Cirencester police station's Barry Manning retires after nearly 50 years of service
HE HIT the headlines for exposing his firearm while protecting Prince Charles, he carried out dawn raids on suspected IRA terrorists and will soon be on his 80th blood donation.
Barry Manning is more than just a friendly face that fronts Cirencester police station – he lives to serve.
But now, nearly 50 years after he first joined Gloucestershire Constabulary as a volunteer cadet, the 64-year-old is preparing to step away from the thin blue line and into his retirement.
Mr Manning has enjoyed a varied career, including serving for 22 years on the firearm section and taking part in several "frightening" raids on potential IRA terrorists.
But he said his highlight was being a protection officer.
"I protected nearly all of the domestic royal family," he said. "It was a position of real responsibility."
When Prince Charles fell from his horse and broke his arm playing polo at Cirencester Park in 1990, Mr Manning was there to help him up.
Unfortunately he exposed his firearm while doing so, which was taboo at the time, and his faux pas appeared in the national press the next day.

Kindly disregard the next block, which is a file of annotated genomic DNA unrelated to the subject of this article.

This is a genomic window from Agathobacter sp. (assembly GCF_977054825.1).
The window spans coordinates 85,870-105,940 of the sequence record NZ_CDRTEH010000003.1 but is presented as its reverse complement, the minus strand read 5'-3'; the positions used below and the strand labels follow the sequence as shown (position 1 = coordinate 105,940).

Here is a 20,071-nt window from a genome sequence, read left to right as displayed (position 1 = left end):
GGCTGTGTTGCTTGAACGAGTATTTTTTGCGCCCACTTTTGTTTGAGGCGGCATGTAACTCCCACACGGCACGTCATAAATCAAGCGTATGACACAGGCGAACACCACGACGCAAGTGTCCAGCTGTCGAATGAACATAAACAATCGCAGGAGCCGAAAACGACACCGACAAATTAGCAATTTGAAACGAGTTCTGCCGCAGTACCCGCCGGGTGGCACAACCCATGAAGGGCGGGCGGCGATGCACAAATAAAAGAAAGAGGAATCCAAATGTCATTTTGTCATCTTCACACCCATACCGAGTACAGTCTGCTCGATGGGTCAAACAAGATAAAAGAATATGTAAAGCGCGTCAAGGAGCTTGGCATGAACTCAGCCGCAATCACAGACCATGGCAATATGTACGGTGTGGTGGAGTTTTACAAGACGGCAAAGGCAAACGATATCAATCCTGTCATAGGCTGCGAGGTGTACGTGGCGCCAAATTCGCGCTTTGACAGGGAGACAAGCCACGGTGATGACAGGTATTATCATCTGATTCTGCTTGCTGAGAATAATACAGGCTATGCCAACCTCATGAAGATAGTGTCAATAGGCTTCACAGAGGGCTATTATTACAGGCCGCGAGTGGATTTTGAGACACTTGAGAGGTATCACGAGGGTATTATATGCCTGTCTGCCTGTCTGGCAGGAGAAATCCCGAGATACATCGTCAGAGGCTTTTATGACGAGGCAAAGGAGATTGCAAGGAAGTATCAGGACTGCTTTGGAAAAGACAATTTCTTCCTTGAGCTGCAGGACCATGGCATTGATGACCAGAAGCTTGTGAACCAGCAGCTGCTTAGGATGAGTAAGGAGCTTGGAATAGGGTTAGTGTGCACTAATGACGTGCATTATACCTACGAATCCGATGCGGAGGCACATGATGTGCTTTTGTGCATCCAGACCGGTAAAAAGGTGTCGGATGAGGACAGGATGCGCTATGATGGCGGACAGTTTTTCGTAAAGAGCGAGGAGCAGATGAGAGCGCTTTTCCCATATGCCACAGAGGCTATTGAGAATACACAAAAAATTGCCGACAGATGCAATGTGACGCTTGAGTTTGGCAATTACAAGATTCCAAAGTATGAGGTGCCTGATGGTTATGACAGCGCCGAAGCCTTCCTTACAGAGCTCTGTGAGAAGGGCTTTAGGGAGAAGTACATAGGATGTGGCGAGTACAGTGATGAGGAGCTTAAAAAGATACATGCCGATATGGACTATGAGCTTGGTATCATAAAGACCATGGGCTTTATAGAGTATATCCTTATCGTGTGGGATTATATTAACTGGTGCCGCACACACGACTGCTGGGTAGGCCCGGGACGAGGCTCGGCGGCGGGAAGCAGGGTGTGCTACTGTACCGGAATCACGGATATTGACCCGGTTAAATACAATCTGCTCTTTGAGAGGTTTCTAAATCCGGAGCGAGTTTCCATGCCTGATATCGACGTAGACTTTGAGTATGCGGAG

For the past decade, Mr Manning has worked on the reception team at Cirencester station. Sgt Garret Gloyn said he would be sorely missed.
"His policing experience is enormous and he brings that into the front office in helping the public," he said. "We will have to keep him on speed dial."
Insp Brian Clifford added: "Barry is a great example of what old fashioned policing is about. He’s of the community and for the community."
Mr Manning told the Standard that policing had changed dramatically since he first joined, with expectations a lot higher than they used to be.
He said he was dismayed at government plans to allow people with higher education qualifications to enter the force at superintendent level, rather than spending two years on the beat first.
"There are experienced officers now who are not going to have a chance of rising through the ranks if these changes are made," he said. "It’s a shame."
Mr Manning added he was looking forward to retirement, but with a wife, three grown-up children and six grandchildren to look after, he was not expecting a quiet life just yet.